Del Valle’s Vocational Learning Platform

As we slowly enter into autumn, Texans are breathing a sigh of relief. High temperatures this summer and the resulting increase in energy use to cool our homes not only put a strain on the electric grid, but also on our wallets. These factors are leading more homeowners and businesses to consider transitioning from the grid to solar. Those of us intent on generating more clean, renewable energy for consumers rejoice at this opportunity, but in evaluating the potential for growth one thing becomes clear: there are simply not enough specialized solar technicians to get the job done.

Nationwide Labor Shortage
This labor shortage is not unique to the solar industry. The country is facing a shortage of skilled labor from plumbers, carpenters, electricians, and more. A lack of workers is wreaking havoc on the global supply chain, causing delays down the entire resource pipeline. In California’s busiest port, Long Beach, over one hundred ships are currently waiting to port and unload supplies. This shortage of labor must be addressed to strengthen the country’s economy and bolster the livelihoods of working Americans.

Expanding the Solar Workforce
Solar-Jobs-in-Central-TexasIn efforts to combat this issue, Solar Austin, in partnership with NATiVE Solar, the Digital Workforce Academy, and Del Valle ISD, has developed a plan to expand solar jobs while also addressing diversity and inequality issues. Although the solar labor sector is thriving, and many job opportunities exist, lack of training programs and the industry’s reliance on word-of-mouth recruitment prevents diverse students from entering the clean energy workforce. In addition, clean energy job training programs remain underdeveloped in Texas, and across the nation. The resulting workforce is composed mostly of white men, while women and people of color seek opportunities to secure well-paying solar jobs that could provide economic mobility.

Lack of Diversity
Although leaders across the industry name diversity and equity as top business priorities, the solar workforce continues to fall short in adequately reflecting America’s diverse population. Increasingly more solar companies are reporting that it is “very difficult” to find and hire qualified workers. This discrepancy between company values and hiring practices results in structural challenges to organizational success. Solar Austin’s initiative to expand and diversify the solar industry workforce was designed intentionally to address this gap and work to educate, prepare, and equip individuals and communities with the resources and workforce development they need to find upward mobility through a career in solar.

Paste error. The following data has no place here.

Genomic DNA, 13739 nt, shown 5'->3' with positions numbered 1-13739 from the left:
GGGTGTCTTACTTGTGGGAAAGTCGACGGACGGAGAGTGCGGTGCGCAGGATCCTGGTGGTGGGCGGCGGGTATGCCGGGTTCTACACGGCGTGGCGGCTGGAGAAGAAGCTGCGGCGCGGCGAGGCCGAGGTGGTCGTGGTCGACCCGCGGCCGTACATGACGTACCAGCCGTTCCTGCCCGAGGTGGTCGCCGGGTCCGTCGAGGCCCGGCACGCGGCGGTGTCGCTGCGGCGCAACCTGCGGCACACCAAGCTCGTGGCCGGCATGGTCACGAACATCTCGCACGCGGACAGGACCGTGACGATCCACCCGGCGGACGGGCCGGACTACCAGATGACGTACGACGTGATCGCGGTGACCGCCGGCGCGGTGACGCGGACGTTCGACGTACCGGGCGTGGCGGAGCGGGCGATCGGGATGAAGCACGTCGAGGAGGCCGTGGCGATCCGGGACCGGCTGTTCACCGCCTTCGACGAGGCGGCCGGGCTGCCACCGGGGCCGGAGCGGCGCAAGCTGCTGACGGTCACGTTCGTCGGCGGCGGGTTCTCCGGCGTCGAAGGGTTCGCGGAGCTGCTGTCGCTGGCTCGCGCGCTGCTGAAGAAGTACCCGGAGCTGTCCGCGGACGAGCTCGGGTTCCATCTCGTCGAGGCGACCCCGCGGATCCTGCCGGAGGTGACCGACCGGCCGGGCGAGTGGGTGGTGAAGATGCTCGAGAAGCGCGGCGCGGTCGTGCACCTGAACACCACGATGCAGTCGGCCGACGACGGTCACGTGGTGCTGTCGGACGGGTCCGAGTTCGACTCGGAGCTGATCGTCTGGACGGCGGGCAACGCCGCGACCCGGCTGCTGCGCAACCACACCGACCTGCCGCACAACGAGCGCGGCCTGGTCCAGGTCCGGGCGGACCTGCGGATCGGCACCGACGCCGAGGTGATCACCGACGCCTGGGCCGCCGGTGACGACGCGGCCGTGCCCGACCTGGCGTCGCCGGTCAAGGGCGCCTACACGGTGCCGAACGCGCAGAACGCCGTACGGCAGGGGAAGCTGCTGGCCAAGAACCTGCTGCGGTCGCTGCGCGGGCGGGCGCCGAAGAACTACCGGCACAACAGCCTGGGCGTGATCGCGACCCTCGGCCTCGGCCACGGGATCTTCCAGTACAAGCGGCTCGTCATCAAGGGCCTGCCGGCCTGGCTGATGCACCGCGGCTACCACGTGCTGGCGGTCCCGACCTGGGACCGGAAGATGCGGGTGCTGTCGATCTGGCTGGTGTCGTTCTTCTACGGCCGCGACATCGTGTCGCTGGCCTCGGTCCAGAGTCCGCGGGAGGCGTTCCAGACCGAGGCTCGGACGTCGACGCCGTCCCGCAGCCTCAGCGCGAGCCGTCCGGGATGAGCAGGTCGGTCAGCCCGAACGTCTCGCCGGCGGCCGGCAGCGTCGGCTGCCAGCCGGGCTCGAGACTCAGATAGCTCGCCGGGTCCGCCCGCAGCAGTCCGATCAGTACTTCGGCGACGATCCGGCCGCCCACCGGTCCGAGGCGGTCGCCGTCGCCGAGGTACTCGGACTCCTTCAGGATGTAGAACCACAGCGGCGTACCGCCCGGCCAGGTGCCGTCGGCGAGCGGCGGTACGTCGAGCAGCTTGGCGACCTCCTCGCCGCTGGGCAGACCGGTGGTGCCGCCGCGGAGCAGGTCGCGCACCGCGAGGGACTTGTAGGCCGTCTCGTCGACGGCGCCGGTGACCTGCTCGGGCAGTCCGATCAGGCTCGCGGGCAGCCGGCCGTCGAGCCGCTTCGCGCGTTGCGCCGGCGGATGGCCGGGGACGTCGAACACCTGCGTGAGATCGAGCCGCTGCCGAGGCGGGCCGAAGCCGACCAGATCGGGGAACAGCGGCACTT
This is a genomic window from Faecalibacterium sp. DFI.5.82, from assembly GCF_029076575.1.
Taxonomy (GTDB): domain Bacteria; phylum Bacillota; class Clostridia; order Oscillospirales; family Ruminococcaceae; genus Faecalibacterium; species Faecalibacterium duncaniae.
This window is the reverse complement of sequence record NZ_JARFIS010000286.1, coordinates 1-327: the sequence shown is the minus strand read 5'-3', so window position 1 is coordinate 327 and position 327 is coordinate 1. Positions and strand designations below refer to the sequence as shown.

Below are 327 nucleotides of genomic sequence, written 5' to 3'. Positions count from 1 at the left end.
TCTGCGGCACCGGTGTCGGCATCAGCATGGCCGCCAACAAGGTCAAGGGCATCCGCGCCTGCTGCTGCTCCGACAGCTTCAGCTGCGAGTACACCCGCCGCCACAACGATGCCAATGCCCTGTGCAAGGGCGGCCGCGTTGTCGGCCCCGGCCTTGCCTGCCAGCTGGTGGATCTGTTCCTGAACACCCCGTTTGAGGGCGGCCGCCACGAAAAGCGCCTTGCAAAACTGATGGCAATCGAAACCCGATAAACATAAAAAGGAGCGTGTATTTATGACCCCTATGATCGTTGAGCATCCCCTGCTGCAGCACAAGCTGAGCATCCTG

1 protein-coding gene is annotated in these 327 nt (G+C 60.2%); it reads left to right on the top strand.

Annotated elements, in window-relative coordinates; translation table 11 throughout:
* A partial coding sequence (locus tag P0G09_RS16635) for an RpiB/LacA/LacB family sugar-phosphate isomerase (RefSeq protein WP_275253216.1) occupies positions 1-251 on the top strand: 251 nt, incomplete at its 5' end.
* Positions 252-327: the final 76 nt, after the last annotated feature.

Solar Austin’s Pathways Program Promotes Diversity
In 2019, Solar Austin launched a pilot program named “Pathways to Clean Energy Careers” to create more diversity in the workforce. Studies show that workforce diversity and cultural inclusivity create stronger, more innovative, and more resilient organizations. The Pathways program exposes students from diverse backgrounds to a wide array of sustainability-focused job opportunities in order to foster more resilient and diverse organizations, as well as a more inclusive green jobs ecosystem.

solar jobs training

Setting up the Del Valle ISD Hands-On Solar Training Lab

Accelerating Solar Career Pathways at Del Valle
More recently, Solar Austin has created a solar installation training program at Del Valle High School, where students have the option to enter the workforce directly out of high school. Del Valle ISD serves much of southeast Travis County with 96% of its population identifying as a person of color. Recruitment from Del Valle ISD will allow Solar Austin and NATiVE to utilize the talent of their diverse student population and maximize opportunities by increasing their career readiness in the solar industry.

In an interview with Ray Macias, principal of the Del Valle Opportunity Center, he stated that this is “not only a job opportunity, but a business opportunity. Once the students get the hang of it, they can go on to create their own business.”

Solar Austin and the Digital Workforce Academy will build upon National Center for Construction Education and Research (NCCER) core modules to create a novel curriculum that teaches students the skills needed to become a solar technician. The curriculum will have online and in-person training for students to develop these skills using donated equipment, time, and labor from a network of industry sponsors. The students will gain an on-site solar installation experience to prepare for a range of technical careers. This hands-on learning will give students the opportunity to serve a thriving industry and build a diverse workforce.

A Community Effort
The program, now underway, showcases a community effort based on industry demand and creates opportunities for local students. It aims to diversify and bolster the workforce, while staying true to Solar Austin’s mission of “expanding access to the benefits of solar for everyone to mitigate climate change, create a healthy community, and support a strong local economy.” As Macias put it, “It’s exciting to see the industry people taking an active part in investing in our kids and their future. This is the good news that no one ever talks about…because these people don’t have to be here. We’re a school, we can do the simple math, writing, and English, but we’re going way above and beyond. And I want to give recognition to all of those people.”

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